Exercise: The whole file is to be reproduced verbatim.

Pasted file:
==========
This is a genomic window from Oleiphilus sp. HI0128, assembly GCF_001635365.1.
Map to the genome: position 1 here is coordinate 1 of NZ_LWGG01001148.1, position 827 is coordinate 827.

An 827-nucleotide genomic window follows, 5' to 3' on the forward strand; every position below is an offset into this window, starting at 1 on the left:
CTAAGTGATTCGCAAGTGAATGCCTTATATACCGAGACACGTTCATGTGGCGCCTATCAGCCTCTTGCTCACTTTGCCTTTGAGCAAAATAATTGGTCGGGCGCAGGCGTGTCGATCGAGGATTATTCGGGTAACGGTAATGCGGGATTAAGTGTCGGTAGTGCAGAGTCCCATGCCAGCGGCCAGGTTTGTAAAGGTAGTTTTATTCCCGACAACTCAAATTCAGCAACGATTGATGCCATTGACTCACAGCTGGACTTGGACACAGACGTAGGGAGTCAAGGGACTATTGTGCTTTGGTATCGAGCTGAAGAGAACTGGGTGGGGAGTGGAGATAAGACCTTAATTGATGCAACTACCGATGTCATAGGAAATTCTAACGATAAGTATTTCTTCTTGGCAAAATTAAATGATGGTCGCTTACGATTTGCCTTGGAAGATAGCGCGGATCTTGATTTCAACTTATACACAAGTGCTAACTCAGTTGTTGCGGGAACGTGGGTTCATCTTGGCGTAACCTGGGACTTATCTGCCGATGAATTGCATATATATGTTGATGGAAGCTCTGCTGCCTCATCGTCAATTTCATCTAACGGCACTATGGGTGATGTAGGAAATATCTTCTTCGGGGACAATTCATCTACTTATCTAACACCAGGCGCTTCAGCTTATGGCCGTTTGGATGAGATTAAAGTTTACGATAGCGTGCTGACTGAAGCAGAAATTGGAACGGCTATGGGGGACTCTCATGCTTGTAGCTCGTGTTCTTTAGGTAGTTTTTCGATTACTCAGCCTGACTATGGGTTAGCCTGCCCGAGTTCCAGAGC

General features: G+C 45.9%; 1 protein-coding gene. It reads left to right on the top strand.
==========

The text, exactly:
This is a genomic window from Oleiphilus sp. HI0128, assembly GCF_001635365.1.
Map to the genome: position 1 here is coordinate 1 of NZ_LWGG01001148.1, position 827 is coordinate 827.

An 827-nucleotide genomic window follows, 5' to 3' on the forward strand; every position below is an offset into this window, starting at 1 on the left:
CTAAGTGATTCGCAAGTGAATGCCTTATATACCGAGACACGTTCATGTGGCGCCTATCAGCCTCTTGCTCACTTTGCCTTTGAGCAAAATAATTGGTCGGGCGCAGGCGTGTCGATCGAGGATTATTCGGGTAACGGTAATGCGGGATTAAGTGTCGGTAGTGCAGAGTCCCATGCCAGCGGCCAGGTTTGTAAAGGTAGTTTTATTCCCGACAACTCAAATTCAGCAACGATTGATGCCATTGACTCACAGCTGGACTTGGACACAGACGTAGGGAGTCAAGGGACTATTGTGCTTTGGTATCGAGCTGAAGAGAACTGGGTGGGGAGTGGAGATAAGACCTTAATTGATGCAACTACCGATGTCATAGGAAATTCTAACGATAAGTATTTCTTCTTGGCAAAATTAAATGATGGTCGCTTACGATTTGCCTTGGAAGATAGCGCGGATCTTGATTTCAACTTATACACAAGTGCTAACTCAGTTGTTGCGGGAACGTGGGTTCATCTTGGCGTAACCTGGGACTTATCTGCCGATGAATTGCATATATATGTTGATGGAAGCTCTGCTGCCTCATCGTCAATTTCATCTAACGGCACTATGGGTGATGTAGGAAATATCTTCTTCGGGGACAATTCATCTACTTATCTAACACCAGGCGCTTCAGCTTATGGCCGTTTGGATGAGATTAAAGTTTACGATAGCGTGCTGACTGAAGCAGAAATTGGAACGGCTATGGGGGACTCTCATGCTTGTAGCTCGTGTTCTTTAGGTAGTTTTTCGATTACTCAGCCTGACTATGGGTTAGCCTGCCCGAGTTCCAGAGC

General features: G+C 45.9%; 1 protein-coding gene. It reads left to right on the top strand.